It is thus that our current desire to become cyborgs proves to be problematic. We want to control change, unpredictability and variety for the sake of a stable economy and a life that does not end. We want to design and fabricate the future, contain the world and its potential, to preserve the world as we like it. (The neoliberal and colonialist undertones in these statements are alarming.) But as the exhibition at STRP carefully reminds us, there are no humans in a world of eternal life. In order to live forever we need to stop being what we are now, to become a machine that will never change, a body that is merely the sum of its parts. All the works in the exhibition attempted, each in their own way, to recreate a body, or even somebody, through a stitching up of parts: they portray the living body as a modular machine that can be reproduced through assemblage and by apposition. What we are left with however is a deep sense of melancholia, because even our most advanced robotics and our most intricate conceptual contraptions have failed us; we can reproduce the impression of life, but not its essence. And like Mister Geppetto, who made a puppet because he craved for a son, being alive and being human among all these gadgets, devices and machines makes one feel very lonely indeed. As long as we fabricate devices that imitate the appearance of beings, as a ritual of bringing things to life, these devices will be melancholic and comical at the same time. Melancholic in their futile attempt to reproduce or reify something alive, and comical in their failure to be what we want them to be. A reflection of our own comical failure to become, though our inventions, divine, detached, eternal.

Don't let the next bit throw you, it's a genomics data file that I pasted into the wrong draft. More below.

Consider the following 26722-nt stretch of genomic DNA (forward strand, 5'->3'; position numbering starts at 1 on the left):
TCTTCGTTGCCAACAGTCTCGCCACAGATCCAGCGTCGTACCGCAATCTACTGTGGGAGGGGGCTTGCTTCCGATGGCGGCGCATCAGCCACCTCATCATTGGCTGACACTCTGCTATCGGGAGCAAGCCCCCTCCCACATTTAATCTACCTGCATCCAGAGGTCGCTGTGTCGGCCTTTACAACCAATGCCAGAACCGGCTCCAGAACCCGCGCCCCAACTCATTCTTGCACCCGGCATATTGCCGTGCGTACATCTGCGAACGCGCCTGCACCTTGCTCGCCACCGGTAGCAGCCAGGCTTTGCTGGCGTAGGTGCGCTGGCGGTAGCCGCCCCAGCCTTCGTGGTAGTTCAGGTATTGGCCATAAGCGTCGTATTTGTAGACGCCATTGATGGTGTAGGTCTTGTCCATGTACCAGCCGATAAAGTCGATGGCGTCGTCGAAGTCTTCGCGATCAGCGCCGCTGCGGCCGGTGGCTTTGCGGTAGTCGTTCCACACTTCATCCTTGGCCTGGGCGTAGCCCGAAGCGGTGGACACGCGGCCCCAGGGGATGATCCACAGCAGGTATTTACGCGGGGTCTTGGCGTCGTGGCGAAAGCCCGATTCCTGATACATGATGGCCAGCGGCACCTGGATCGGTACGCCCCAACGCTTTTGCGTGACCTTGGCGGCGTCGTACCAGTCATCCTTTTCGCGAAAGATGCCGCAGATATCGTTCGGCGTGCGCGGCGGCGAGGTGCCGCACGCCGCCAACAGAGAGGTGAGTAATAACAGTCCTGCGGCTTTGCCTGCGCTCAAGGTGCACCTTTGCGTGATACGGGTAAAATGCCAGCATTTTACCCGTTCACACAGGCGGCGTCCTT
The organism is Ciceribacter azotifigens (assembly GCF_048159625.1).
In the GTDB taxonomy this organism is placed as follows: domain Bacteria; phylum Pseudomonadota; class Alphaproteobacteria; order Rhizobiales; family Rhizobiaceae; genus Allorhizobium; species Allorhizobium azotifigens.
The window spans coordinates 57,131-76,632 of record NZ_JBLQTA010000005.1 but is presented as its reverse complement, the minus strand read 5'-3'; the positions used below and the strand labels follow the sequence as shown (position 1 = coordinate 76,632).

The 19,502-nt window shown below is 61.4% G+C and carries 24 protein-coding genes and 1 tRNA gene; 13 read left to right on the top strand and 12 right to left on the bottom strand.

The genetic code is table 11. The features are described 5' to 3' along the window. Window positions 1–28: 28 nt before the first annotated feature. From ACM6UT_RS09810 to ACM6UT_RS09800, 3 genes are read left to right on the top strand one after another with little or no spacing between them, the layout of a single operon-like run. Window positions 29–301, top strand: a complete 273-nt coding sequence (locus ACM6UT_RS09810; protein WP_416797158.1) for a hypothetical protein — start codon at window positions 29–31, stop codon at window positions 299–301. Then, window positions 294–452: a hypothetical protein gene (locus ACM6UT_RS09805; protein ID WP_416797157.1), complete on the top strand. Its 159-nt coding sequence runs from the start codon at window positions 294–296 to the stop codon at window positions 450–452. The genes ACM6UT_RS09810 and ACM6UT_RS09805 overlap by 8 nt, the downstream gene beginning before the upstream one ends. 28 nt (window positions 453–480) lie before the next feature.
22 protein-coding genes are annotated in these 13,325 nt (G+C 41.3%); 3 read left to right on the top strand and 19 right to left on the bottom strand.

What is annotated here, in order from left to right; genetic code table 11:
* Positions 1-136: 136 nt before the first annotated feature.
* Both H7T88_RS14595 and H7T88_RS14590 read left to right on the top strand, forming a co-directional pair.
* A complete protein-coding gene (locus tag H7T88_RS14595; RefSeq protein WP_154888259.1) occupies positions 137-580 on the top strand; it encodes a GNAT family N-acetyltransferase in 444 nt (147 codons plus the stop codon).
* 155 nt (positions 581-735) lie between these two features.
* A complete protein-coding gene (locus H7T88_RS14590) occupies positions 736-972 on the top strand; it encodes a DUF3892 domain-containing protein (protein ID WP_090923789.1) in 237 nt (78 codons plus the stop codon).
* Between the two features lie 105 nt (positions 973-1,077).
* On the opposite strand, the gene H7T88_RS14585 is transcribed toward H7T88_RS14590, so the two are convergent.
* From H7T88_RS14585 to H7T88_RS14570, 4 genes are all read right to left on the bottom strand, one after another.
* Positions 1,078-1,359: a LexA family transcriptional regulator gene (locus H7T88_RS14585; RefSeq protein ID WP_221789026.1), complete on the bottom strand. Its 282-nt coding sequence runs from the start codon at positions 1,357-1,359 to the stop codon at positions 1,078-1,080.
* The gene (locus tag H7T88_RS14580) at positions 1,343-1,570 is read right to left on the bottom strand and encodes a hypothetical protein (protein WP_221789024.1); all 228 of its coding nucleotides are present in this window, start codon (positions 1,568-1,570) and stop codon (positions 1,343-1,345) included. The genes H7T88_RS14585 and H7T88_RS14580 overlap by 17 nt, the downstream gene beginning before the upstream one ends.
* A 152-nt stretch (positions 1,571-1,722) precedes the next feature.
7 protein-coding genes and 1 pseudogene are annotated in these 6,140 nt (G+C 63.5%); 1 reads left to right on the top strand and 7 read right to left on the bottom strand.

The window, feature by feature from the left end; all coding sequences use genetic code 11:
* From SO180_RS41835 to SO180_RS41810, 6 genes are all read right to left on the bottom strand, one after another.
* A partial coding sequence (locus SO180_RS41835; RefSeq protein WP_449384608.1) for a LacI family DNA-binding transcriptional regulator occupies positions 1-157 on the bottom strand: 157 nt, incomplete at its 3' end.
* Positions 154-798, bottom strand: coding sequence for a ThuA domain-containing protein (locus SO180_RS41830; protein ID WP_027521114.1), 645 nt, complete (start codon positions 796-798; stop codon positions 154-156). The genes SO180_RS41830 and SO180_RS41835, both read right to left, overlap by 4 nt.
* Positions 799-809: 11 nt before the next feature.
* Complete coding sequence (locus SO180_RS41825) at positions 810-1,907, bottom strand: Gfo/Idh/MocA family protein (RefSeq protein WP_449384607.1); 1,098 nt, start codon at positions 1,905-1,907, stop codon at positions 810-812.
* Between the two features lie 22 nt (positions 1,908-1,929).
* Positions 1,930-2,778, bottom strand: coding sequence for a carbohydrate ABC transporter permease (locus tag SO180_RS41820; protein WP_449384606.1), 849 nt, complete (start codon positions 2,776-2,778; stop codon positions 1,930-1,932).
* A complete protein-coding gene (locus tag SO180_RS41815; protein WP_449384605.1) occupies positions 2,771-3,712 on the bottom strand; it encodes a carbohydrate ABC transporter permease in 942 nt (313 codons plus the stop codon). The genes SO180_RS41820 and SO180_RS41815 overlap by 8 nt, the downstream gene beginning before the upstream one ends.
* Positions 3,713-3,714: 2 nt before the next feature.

[1] For those interested, this argument can be found in A.Jones’ Stelarc’s technological “Transcendence”/Stelarc’s Wet Body: The Insistent Return of the Flesh. In the volume Stelarc: The Monograph, published by the MIT Press in 2005, pages 87 to 123.

TEXT: Kiriakos Spirou – IMAGES: STRP